7 minute read
Trusts have been one of the most popular tax planning tools for decades, and for good reason. Trusts can help:
However, the term “trust” encompasses a vast array of trust types, and many people feel so overwhelmed by their options that they avoid exploring trusts altogether. While looking into every type of trust would certainly be overwhelming, we can explain one simple thing that will make your tax and estate planning decisions a bit easier.
Before we can move to the more complex topic of Grantor and Non-Grantor trusts, there is another key difference in trust types that needs to be discussed: revocable and irrevocable. A revocable trust is one that the Grantor can revoke or significantly change at any time; including removing beneficiaries or terminating the trust altogether. Because no real transfer has occurred, revocable trusts are typically not subject to gift tax when they are established; but instead will be included in the decedent’s estate upon death.
An irrevocable trust is one where the grantor will have little or no ability to substantially change the terms of the trust. Irrevocable trusts are often used as what is called “an estate freeze,” since the assets transferred are subject to gift tax upon the establishment of the trust and can grow in value without being included in the taxable estate upon the grantor’s death.
All trusts are either grantor trusts or non-grantor trusts. To start, we will take a look at grantor trusts and their characteristics.
When you establish a grantor trust, you retain certain powers and rights over the trust assets and often hold some level of administrative power over the trust itself, either as a trustee or under certain enumerated grantor powers. You won’t have the exact same level of control as if you owned the assets directly, but here are some of the things you may be able to do with a grantor trust:
Grantor trusts are disregarded entities for income tax purposes. This means that trust earnings will be taxable to you rather than to the trust. All earnings within the trust — such as interest, dividends, rents, and capital gains — are reported on your Federal Form 1040 as if you had owned those assets directly.
Being taxed on the individual level on trust earnings isn’t necessarily a bad thing. First, if the IRS views you and your trust as one and the same, you can swap assets with your trust without incurring capital gains tax. Second, because you are paying tax on the earnings directly, your trust can appreciate without being depleted by taxes, which can secure a larger payout for your beneficiaries upon distribution. Finally, trusts are subject to highly compressed tax brackets, so it is possible you will pay less tax on the income by including it in your own income.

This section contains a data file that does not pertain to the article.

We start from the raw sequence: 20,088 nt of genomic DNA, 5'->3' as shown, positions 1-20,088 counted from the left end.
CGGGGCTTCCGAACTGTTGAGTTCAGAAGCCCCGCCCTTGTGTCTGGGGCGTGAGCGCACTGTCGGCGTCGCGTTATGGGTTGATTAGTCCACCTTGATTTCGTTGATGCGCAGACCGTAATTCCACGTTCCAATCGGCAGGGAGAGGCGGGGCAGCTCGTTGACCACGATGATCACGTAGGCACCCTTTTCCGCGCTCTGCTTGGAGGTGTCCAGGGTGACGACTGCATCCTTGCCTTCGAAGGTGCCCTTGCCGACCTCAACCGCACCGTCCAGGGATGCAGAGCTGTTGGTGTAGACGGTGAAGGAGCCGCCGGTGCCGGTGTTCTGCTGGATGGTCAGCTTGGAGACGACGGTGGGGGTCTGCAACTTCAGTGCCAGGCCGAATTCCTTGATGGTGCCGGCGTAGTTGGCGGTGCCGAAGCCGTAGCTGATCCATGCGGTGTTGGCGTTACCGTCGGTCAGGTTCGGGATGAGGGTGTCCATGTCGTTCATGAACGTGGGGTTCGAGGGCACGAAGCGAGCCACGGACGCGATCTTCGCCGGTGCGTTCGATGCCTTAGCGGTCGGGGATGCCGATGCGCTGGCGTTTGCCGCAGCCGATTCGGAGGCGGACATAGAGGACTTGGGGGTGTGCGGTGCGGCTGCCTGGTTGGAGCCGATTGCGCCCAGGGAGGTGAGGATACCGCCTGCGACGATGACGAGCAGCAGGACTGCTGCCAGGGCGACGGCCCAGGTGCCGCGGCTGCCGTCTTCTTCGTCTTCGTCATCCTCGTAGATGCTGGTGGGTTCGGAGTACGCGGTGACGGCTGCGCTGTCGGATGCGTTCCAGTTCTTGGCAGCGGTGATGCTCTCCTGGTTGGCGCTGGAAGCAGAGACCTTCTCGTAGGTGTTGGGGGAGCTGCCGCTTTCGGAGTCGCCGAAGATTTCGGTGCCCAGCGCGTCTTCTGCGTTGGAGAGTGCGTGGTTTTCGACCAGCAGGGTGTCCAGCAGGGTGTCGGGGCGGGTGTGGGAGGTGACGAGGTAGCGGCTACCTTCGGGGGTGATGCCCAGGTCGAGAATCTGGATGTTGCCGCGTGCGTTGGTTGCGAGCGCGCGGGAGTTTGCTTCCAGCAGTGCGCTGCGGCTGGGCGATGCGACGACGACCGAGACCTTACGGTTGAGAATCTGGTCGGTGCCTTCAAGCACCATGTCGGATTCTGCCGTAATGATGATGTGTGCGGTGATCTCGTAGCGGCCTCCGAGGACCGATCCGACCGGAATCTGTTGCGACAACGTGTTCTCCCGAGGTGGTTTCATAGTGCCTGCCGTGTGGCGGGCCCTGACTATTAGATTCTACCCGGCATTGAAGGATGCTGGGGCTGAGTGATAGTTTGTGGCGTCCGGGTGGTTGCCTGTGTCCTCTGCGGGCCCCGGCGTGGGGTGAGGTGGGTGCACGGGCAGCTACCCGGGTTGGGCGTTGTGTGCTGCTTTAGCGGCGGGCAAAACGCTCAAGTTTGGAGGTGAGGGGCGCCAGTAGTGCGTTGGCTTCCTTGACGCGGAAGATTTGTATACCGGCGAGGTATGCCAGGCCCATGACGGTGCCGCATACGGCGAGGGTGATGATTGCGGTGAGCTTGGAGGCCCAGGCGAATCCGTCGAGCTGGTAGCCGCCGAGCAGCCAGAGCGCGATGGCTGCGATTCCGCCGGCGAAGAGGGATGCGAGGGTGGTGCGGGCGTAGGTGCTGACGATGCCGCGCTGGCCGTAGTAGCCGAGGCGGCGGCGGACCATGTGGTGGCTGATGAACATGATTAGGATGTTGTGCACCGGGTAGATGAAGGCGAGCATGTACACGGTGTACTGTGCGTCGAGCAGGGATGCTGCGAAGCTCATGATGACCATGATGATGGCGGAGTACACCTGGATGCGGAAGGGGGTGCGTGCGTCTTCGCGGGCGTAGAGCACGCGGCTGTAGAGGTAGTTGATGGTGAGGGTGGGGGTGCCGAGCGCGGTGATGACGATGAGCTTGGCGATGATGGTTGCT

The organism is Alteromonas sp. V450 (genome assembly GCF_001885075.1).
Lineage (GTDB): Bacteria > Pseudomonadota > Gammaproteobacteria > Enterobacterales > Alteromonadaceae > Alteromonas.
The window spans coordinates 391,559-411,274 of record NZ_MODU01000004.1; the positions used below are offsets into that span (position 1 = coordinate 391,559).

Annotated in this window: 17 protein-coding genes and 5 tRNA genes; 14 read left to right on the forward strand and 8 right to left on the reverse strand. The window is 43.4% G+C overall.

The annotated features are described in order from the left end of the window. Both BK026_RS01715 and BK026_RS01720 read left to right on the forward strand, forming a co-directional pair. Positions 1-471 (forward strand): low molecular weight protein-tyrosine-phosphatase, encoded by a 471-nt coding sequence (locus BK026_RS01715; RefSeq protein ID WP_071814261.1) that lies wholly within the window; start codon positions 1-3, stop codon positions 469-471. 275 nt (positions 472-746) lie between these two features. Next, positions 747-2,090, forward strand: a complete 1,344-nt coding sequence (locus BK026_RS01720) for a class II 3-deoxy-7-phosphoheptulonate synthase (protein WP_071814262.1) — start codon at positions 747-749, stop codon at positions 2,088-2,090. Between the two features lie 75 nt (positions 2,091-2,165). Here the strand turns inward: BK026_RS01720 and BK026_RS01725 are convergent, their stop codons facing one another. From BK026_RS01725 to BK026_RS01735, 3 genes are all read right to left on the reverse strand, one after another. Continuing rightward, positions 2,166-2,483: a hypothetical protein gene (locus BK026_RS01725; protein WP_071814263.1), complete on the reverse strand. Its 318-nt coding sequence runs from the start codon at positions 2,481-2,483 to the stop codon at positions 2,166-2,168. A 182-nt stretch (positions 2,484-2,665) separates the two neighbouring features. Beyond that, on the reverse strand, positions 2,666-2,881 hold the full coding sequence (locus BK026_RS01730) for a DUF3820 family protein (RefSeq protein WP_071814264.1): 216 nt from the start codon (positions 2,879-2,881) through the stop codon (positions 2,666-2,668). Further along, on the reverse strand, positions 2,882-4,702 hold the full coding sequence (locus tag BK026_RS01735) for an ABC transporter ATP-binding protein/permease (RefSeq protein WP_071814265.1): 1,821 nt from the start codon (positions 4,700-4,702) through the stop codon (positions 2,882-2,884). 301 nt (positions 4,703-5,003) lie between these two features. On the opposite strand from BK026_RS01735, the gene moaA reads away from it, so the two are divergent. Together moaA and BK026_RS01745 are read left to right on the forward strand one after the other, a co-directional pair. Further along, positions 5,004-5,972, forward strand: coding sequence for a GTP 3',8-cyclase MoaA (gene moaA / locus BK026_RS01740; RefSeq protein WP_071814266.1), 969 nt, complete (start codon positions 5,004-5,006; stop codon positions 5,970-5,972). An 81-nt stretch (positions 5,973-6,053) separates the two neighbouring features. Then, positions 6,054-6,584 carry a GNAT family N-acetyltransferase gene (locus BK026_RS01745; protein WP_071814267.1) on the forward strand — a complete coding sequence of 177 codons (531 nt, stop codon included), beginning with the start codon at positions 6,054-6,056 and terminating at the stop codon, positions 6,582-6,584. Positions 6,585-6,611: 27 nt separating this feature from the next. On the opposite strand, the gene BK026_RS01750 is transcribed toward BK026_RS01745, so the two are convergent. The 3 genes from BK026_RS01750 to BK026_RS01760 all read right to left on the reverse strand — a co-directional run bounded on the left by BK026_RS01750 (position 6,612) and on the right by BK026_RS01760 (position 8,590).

Generally, revocable grantor trusts are included in the decedent’s estate upon their death since they are not considered a separate entity from the grantor. In order to remove the assets from your estate, you are required to completely relinquish “dominion and control” over the assets under the IRC rules (I.R.C. Sec. 2038), which can be accomplished by creating an irrevocable grantor trust.
There has been a rise in the use of so-called “Intentionally Defective Grantor Trusts (IDGTs),” which allow for the creation of a grantor trust that is not included in the grantor’s estate upon their death. These are structured in a way that they would normally be considered non-grantor trusts, but have a “defect” that causes the income to be taxable to you as the grantor. The use of these trusts has increased significantly over the past few years, and they have occasionally been targeted by legislation; though no provisions have made it into any final legislation.
When you first establish your trust, the assets you transfer into any irrevocable trust will be subject to gift taxes. Because annual exclusion gifts require what is called a “present interest”, gifts to a trust will generally not count for the annual exclusion amount ($16,000 in 2022). Most gifts can be absorbed by your lifetime estate and gift tax exemption. In 2022, the estate tax exemption is $12,060,000 per individual, and this amount is adjusted for inflation each year. It’s important to know, though, that this exemption amount is only temporary. Beginning in 2026, the exemption will go back to half that amount.
Once the trust is established, you won’t have any continued gift tax obligations unless you increase the amount of gifts given. The annual income tax payments you (as the grantor) make on trust earnings do not count as gifts to your beneficiaries. This allows your gift (i.e., the trust assets) to grow gift tax free.
Additionally, you can continue to fund the trust with the annual exclusion gifts without being subject to further gift taxes if you set the trust up so that the beneficiaries have the right to claim the gift amount. This converts the future interest into a present interest for the beneficiary. Trusts with this set-up are usually referred to as a “Crummey Trust,” after the tax case that allowed them.
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Although you can establish grantor trusts for other reasons, most do so to remove assets from their estate to let them grow for the eventual benefit of their children or grandchildren. By maintaining some control over trust assets with a grantor trust, you can continue to manage your wealth while you’re still living. Just keep in mind that you will be responsible for the annual income tax bill on trust earnings.